US researchers have discovered a group of plant extracts that may have benefits in early treatment of stroke.
Stroke can cause paralysis
Cardiac glycosides, compounds which include heart drug digoxin, were found to protect rat brain tissue against the lack of blood which occurs in stroke.
The study published in the National Academy of Sciences may help scientists develop new treatments.
Many drugs thought to have protective effects after stroke have been tested but as yet none have been effective.
The researchers from Duke University Medical Center in North Carolina screened a large number of small compounds for neuroprotective activity by testing them on slices of rat brain deprived of oxygen and glucose.
Using the test - which is designed to mimic stroke in the brain - a compound called neriifolin which comes from the yellow oleander was found to be significantly protective against neurons in the brain that otherwise would have died.
Neriifolin appeared to show neuroprotective properties even if given several hours after the brain tissue was starved of oxygen and glucose.
Although they hadn't initially been identified in the screening test, the researchers hypothesised that several other compounds related to neriifolin would also protect brain tissue against ischaemic injury.
They tested digoxin and digitoxin - which come from the foxglove and have both been used for several decades in the treatment of congestive heart failure and arrhythmia - and ouabain in a mouse model.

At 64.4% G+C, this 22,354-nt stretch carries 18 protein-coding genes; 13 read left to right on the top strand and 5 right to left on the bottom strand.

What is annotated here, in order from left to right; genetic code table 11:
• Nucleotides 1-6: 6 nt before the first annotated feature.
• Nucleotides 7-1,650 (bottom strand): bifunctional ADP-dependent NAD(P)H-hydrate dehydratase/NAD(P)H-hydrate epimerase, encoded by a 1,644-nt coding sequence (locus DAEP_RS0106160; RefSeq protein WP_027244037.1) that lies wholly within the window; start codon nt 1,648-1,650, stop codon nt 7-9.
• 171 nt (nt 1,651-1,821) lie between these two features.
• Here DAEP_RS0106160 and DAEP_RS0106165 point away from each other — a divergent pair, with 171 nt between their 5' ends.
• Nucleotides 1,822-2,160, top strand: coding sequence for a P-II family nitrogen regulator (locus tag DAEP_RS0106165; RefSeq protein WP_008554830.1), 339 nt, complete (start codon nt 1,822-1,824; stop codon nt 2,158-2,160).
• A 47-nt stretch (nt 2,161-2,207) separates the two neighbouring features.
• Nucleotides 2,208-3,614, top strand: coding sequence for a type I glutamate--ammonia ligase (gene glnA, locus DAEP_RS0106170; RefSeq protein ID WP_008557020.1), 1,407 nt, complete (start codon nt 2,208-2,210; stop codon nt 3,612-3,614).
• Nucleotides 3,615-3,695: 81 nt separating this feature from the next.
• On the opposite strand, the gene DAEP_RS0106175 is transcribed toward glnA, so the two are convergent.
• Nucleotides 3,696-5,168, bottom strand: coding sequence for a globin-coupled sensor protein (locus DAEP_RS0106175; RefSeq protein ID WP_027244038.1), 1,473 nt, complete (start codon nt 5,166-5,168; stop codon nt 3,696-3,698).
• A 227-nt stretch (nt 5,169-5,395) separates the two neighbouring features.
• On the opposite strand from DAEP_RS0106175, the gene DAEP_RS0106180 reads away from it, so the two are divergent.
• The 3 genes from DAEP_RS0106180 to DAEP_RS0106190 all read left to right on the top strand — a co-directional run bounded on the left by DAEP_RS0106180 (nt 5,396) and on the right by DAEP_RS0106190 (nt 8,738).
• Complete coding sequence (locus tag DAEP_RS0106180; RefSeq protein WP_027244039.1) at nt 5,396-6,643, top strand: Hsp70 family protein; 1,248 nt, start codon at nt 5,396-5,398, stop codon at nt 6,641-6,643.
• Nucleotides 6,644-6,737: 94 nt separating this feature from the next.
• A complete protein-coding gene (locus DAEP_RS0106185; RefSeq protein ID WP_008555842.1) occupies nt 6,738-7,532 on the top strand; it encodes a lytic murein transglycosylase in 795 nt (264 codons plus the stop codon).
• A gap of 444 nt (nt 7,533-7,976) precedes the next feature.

Although not as potent as neriifolin, all of the plant extracts had a neuroprotective effect.
The researchers said as cardiac glycosides are already in use, it could speed up the process towards clinical trials.
Dr Donald Lo, Director of the Center for Drug Discovery, at Duke University, said: "It's always a helpful stroke of luck when you find something that already has clinical usage because we know many things about dosage and side-effects."
He added that finding the activity of the compounds in the rat model was the very first step.
"The aim of this study was to survey as many different drug targets as possible because the last 50 to 100 that have been tested have not fared well in clinical trials."
He added: "It was surprising because this is a class that is generally toxic."
A spokesperson for the Stroke Association said: "The researchers are correct in identifying the failure of many compounds that have shown the potential to protect neurons between the stage of animal model testing and clinical trials, and it is welcome to have other compounds to investigate.
"The advantage of this group of compounds is that they have been in clinical use for other conditions over many years, and we therefore know a great deal about the possible doses and side effects.
"The negative side is that these drugs have effects on the heart that will certainly limit the doses that could be given, and it has been the case with other neuroprotectant drugs in the past that cardiac side effects have meant that insufficient amounts of drug to protect the brain cold be given safely.
"[This model] might be useful as a means of identifying candidate drugs in the future.
"However, the difficulty usually arises not in identification of possible neuroprotectant molecules but in their successful translation into clinical trials, and our track record speaks for itself.
"Over the past 15 years there have been dozens of molecules that have gone as far as clinical trials involving tens of thousands of patients after showing great promise in animal studies, yet we still have no drug of this class that is effective."